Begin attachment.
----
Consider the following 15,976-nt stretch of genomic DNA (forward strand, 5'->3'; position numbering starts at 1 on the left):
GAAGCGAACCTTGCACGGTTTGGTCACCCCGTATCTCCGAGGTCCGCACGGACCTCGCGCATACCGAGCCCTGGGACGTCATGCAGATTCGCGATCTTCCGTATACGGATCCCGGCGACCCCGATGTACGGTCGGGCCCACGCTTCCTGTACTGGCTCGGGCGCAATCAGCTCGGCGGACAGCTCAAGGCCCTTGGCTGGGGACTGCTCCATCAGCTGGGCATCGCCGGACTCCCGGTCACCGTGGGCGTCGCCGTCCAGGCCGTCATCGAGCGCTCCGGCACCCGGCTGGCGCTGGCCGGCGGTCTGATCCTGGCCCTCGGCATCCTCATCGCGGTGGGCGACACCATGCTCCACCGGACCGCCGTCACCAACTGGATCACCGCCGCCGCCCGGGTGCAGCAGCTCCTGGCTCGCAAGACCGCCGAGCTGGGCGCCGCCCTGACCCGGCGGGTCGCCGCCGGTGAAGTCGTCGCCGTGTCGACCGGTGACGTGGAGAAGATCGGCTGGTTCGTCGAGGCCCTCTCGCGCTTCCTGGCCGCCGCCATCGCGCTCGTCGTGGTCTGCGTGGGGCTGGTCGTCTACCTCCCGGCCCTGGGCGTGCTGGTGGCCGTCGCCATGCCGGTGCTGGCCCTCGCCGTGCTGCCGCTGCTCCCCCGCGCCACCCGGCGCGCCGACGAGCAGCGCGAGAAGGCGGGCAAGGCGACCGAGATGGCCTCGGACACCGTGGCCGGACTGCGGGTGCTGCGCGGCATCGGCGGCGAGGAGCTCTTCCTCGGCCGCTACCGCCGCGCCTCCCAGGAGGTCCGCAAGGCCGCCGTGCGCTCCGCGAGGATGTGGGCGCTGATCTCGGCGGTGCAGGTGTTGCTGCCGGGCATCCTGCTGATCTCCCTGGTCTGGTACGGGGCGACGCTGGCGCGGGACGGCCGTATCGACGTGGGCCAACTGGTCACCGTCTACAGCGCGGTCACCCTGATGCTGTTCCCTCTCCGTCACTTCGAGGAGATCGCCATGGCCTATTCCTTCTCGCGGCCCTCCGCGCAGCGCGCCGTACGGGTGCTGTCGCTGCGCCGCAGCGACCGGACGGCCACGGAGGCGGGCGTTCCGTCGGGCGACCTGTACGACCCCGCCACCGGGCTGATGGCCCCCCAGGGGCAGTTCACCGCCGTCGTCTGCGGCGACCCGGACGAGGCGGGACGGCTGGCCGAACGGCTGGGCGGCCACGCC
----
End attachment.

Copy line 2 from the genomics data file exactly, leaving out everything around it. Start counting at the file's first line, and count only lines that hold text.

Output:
GAAGCGAACCTTGCACGGTTTGGTCACCCCGTATCTCCGAGGTCCGCACGGACCTCGCGCATACCGAGCCCTGGGACGTCATGCAGATTCGCGATCTTCCGTATACGGATCCCGGCGACCCCGATGTACGGTCGGGCCCACGCTTCCTGTACTGGCTCGGGCGCAATCAGCTCGGCGGACAGCTCAAGGCCCTTGGCTGGGGACTGCTCCATCAGCTGGGCATCGCCGGACTCCCGGTCACCGTGGGCGTCGCCGTCCAGGCCGTCATCGAGCGCTCCGGCACCCGGCTGGCGCTGGCCGGCGGTCTGATCCTGGCCCTCGGCATCCTCATCGCGGTGGGCGACACCATGCTCCACCGGACCGCCGTCACCAACTGGATCACCGCCGCCGCCCGGGTGCAGCAGCTCCTGGCTCGCAAGACCGCCGAGCTGGGCGCCGCCCTGACCCGGCGGGTCGCCGCCGGTGAAGTCGTCGCCGTGTCGACCGGTGACGTGGAGAAGATCGGCTGGTTCGTCGAGGCCCTCTCGCGCTTCCTGGCCGCCGCCATCGCGCTCGTCGTGGTCTGCGTGGGGCTGGTCGTCTACCTCCCGGCCCTGGGCGTGCTGGTGGCCGTCGCCATGCCGGTGCTGGCCCTCGCCGTGCTGCCGCTGCTCCCCCGCGCCACCCGGCGCGCCGACGAGCAGCGCGAGAAGGCGGGCAAGGCGACCGAGATGGCCTCGGACACCGTGGCCGGACTGCGGGTGCTGCGCGGCATCGGCGGCGAGGAGCTCTTCCTCGGCCGCTACCGCCGCGCCTCCCAGGAGGTCCGCAAGGCCGCCGTGCGCTCCGCGAGGATGTGGGCGCTGATCTCGGCGGTGCAGGTGTTGCTGCCGGGCATCCTGCTGATCTCCCTGGTCTGGTACGGGGCGACGCTGGCGCGGGACGGCCGTATCGACGTGGGCCAACTGGTCACCGTCTACAGCGCGGTCACCCTGATGCTGTTCCCTCTCCGTCACTTCGAGGAGATCGCCATGGCCTATTCCTTCTCGCGGCCCTCCGCGCAGCGCGCCGTACGGGTGCTGTCGCTGCGCCGCAGCGACCGGACGGCCACGGAGGCGGGCGTTCCGTCGGGCGACCTGTACGACCCCGCCACCGGGCTGATGGCCCCCCAGGGGCAGTTCACCGCCGTCGTCTGCGGCGACCCGGACGAGGCGGGACGGCTGGCCGAACGGCTGGGCGGCCACGCC